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Review: Ben Howard – The Burgh Island EP

Fresh from a Mercury nomination, this is the moment when the world is waiting for Ben Howard to firm things up, grow, mature, confirm all that promise and establish an identity… all that bildungsroman stuff. Everybody knows you can’t really walk the line between BBC Radio 2 airplay and a position in the ranks of the British musical avant-garde for very long.

So, to delay the notorious ‘difficult second album’ syndrome, Howard has come up with The Burgh Island EP. But, does it tell which camp he is going to fall into?

Burgh Island is still drive-time material. It’s listenable, and just inoffensive enough to still be highly marketable while narrowly missing out on being highly interesting. Its still quite tough to shed the idea that Howard is a less ginger, post-pubescent Ed Sheeran with a surfboard; or, a Gotye minus the body paint.

Much has Ben made of his similarity to John Martyn, and sure enough ‘Burgh Island’, the EP’s title track, is where Howard gets closest to his grizzly vocals and his eerie palimpsests of loops and reverbs. But before Howard can stand shoulder to shoulder with Martyn, he needs to smoke a few more cigars and battle several bouts of alcoholism.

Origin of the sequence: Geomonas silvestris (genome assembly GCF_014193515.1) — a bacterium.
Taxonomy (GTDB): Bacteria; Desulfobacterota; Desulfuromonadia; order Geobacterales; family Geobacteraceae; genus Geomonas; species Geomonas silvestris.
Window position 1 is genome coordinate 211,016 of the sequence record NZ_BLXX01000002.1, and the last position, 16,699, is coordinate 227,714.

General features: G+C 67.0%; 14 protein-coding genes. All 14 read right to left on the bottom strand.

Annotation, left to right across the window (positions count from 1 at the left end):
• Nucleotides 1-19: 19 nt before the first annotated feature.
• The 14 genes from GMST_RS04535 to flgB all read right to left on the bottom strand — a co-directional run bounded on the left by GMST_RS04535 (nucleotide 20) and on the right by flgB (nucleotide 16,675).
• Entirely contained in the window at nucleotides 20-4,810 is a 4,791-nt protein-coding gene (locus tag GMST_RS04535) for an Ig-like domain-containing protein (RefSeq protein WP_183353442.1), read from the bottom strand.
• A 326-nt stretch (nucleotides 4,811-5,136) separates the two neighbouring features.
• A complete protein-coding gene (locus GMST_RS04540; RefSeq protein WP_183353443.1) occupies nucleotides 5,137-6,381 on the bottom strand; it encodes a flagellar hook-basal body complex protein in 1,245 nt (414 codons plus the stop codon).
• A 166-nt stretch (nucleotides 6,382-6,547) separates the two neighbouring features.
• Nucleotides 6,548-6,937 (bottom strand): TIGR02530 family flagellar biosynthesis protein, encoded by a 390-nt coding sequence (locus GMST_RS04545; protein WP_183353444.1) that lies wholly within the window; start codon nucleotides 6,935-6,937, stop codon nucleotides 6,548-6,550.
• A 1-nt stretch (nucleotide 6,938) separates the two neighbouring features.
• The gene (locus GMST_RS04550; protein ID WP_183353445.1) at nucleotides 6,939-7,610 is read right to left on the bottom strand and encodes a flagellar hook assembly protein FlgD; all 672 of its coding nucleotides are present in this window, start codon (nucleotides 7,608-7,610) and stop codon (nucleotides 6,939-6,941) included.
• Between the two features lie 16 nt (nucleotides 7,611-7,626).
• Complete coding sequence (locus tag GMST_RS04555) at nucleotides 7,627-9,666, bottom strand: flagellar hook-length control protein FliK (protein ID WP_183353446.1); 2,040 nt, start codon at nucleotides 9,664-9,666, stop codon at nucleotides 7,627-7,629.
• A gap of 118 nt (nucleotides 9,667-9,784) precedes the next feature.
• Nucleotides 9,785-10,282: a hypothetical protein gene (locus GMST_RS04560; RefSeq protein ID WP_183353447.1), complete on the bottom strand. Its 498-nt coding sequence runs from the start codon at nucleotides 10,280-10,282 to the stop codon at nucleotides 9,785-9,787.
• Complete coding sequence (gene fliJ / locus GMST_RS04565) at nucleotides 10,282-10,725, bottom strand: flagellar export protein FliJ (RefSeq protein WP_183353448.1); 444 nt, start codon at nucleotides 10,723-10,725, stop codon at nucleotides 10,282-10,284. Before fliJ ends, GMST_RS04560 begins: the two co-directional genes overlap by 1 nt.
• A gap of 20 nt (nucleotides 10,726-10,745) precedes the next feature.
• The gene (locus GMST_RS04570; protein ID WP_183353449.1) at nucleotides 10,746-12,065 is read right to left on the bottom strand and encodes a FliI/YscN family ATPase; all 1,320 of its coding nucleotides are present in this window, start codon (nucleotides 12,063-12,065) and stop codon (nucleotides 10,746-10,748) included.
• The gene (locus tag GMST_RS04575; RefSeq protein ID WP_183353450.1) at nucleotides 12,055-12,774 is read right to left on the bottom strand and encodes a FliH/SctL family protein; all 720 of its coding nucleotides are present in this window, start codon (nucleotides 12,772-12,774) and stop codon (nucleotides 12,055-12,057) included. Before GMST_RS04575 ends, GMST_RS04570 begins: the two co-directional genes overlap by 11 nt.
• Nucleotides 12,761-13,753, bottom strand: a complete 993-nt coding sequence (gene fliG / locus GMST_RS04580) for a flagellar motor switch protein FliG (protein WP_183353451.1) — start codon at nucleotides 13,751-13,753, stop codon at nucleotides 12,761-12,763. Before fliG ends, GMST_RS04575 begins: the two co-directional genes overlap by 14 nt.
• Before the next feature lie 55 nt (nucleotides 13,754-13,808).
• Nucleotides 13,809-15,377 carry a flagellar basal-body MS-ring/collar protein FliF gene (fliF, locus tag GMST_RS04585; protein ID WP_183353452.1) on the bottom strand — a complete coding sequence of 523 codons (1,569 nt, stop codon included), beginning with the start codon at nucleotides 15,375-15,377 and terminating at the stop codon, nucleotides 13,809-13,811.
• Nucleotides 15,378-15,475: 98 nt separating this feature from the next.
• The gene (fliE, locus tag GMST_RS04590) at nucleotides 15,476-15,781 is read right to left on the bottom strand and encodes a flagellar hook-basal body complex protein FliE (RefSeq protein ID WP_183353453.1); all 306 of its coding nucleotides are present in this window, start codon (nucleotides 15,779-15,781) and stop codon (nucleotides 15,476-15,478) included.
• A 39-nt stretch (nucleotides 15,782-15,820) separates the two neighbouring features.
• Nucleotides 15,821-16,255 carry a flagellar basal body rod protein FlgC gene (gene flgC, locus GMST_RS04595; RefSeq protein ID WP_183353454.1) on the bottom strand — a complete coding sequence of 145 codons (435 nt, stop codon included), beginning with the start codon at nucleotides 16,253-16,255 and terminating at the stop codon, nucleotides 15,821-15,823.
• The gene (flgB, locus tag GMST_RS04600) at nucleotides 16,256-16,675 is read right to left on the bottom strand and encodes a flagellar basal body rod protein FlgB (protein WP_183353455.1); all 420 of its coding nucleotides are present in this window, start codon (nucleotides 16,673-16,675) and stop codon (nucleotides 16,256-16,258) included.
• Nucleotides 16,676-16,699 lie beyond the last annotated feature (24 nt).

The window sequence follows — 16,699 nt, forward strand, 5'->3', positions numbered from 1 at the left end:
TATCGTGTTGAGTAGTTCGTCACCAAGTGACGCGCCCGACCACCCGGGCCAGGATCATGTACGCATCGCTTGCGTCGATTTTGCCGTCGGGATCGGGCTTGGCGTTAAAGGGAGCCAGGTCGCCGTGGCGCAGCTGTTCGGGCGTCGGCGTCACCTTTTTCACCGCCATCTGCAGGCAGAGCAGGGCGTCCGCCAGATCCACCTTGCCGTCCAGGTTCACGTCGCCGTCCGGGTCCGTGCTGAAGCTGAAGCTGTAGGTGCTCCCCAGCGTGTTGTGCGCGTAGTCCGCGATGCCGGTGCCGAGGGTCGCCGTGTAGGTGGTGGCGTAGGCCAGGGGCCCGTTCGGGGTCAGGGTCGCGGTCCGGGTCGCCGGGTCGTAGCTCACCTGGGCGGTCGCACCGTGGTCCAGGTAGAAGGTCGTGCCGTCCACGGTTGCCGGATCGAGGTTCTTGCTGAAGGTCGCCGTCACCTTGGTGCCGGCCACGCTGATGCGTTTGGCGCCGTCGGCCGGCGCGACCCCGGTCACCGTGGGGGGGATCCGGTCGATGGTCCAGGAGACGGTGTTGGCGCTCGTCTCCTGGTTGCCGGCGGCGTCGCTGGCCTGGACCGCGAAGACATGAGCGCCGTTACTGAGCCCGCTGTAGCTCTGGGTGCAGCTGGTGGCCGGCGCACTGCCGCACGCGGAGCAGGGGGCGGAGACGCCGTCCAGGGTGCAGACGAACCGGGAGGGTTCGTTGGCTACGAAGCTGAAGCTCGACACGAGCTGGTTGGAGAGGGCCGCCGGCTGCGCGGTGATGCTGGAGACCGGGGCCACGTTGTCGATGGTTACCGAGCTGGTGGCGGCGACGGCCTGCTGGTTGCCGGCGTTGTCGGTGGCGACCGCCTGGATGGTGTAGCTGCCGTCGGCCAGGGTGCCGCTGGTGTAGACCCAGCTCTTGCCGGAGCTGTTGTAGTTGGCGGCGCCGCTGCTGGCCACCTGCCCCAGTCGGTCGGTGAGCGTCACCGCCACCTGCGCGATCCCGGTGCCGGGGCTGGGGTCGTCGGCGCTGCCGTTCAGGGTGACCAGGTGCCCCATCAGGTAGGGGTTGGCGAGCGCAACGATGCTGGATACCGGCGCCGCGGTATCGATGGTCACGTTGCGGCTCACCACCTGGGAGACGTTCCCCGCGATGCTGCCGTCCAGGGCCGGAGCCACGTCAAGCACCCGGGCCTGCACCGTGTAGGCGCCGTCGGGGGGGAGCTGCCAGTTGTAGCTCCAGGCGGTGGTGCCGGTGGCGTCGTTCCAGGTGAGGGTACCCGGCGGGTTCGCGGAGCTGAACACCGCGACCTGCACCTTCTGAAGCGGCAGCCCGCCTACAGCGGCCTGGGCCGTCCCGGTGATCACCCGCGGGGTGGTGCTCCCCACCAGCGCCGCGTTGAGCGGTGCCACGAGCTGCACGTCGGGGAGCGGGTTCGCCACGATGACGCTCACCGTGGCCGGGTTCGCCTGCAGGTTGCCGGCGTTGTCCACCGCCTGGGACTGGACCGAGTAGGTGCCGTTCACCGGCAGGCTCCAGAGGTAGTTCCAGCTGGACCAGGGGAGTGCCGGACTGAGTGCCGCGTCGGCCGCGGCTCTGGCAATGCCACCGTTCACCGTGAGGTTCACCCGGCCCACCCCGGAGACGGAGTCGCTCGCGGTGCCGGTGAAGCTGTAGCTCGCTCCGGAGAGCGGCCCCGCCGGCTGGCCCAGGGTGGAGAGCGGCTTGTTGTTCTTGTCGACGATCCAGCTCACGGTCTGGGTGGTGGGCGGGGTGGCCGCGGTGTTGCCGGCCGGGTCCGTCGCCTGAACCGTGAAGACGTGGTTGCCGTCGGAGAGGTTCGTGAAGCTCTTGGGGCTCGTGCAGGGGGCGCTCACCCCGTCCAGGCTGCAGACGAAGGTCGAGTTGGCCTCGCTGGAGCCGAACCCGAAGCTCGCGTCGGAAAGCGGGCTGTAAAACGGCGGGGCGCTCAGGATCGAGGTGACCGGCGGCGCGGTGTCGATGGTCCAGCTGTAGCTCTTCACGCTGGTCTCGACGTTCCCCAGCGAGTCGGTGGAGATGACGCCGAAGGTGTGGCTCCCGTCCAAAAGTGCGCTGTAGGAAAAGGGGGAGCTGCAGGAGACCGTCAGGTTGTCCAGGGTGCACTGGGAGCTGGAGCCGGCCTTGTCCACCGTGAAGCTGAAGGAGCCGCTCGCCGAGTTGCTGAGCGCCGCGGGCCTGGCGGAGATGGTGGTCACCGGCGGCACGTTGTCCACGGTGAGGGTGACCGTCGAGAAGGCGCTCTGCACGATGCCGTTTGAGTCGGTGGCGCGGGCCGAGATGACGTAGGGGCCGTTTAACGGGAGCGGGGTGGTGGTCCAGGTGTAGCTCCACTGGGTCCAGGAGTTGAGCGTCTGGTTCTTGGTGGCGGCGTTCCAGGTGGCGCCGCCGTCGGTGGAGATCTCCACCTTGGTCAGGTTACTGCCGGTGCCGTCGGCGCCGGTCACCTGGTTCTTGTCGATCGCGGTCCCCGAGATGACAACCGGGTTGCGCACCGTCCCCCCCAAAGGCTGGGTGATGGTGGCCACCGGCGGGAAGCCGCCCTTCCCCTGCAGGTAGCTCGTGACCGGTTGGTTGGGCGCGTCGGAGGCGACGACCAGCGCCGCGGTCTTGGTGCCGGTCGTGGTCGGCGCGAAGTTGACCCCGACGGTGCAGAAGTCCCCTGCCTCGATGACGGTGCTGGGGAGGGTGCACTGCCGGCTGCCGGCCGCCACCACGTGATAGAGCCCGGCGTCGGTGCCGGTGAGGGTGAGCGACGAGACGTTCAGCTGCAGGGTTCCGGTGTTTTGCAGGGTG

Truth be told, it’s all a bit squeaky clean. ‘To Be Alone’ takes a stab at reaching for something truly sinister, but ruins it with a standard mellow rock refrain. ‘Oats in the Water’ ends with some fairly indulgent guitar work and by the time it finishes you feel you might have been watching a 3-hour Bruce Springsteen mega-set. But then Bruce can pull that off; he’s Bruce, after all. The Radio 2 listeners will love it, though.

It’s ‘Esmerelda’ which opens Burgh Island with its incessant, macabre finger-picking, hinting that Howard holds a dark promise; one that doesn’t have to be tempered by the demands of mass marketing or overdone to the point of melodrama. Maybe Howard is destined to become another Bon Iver figure, reaping the reward of both pop success and critical acclaim – although, if his marketing team don’t back off, perhaps he will never get the chance to see how much of a great he could’ve become.

- Katherine Travers



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